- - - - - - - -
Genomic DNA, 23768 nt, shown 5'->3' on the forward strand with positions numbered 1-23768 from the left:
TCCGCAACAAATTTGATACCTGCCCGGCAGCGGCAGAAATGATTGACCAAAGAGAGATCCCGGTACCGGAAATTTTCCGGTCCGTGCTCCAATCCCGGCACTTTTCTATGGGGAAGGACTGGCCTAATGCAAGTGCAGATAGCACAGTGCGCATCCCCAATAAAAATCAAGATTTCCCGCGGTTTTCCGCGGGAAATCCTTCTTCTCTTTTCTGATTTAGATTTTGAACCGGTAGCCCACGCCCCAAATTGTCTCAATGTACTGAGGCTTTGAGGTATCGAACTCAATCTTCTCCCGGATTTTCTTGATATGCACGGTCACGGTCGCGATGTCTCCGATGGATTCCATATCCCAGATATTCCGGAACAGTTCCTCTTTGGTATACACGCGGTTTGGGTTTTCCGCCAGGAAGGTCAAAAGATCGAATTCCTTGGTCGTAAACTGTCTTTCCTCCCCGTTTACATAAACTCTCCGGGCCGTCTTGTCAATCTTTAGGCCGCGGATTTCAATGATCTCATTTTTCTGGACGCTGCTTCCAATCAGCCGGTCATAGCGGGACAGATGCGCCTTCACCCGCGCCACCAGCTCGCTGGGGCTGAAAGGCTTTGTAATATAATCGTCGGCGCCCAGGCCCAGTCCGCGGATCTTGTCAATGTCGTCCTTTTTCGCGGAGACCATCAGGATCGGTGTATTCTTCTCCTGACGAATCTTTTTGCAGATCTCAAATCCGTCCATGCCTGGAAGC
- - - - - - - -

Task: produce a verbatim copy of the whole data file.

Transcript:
Genomic DNA, 23768 nt, shown 5'->3' on the forward strand with positions numbered 1-23768 from the left:
TCCGCAACAAATTTGATACCTGCCCGGCAGCGGCAGAAATGATTGACCAAAGAGAGATCCCGGTACCGGAAATTTTCCGGTCCGTGCTCCAATCCCGGCACTTTTCTATGGGGAAGGACTGGCCTAATGCAAGTGCAGATAGCACAGTGCGCATCCCCAATAAAAATCAAGATTTCCCGCGGTTTTCCGCGGGAAATCCTTCTTCTCTTTTCTGATTTAGATTTTGAACCGGTAGCCCACGCCCCAAATTGTCTCAATGTACTGAGGCTTTGAGGTATCGAACTCAATCTTCTCCCGGATTTTCTTGATATGCACGGTCACGGTCGCGATGTCTCCGATGGATTCCATATCCCAGATATTCCGGAACAGTTCCTCTTTGGTATACACGCGGTTTGGGTTTTCCGCCAGGAAGGTCAAAAGATCGAATTCCTTGGTCGTAAACTGTCTTTCCTCCCCGTTTACATAAACTCTCCGGGCCGTCTTGTCAATCTTTAGGCCGCGGATTTCAATGATCTCATTTTTCTGGACGCTGCTTCCAATCAGCCGGTCATAGCGGGACAGATGCGCCTTCACCCGCGCCACCAGCTCGCTGGGGCTGAAAGGCTTTGTAATATAATCGTCGGCGCCCAGGCCCAGTCCGCGGATCTTGTCAATGTCGTCCTTTTTCGCGGAGACCATCAGGATCGGTGTATTCTTCTCCTGACGAATCTTTTTGCAGATCTCAAATCCGTCCATGCCTGGAAGC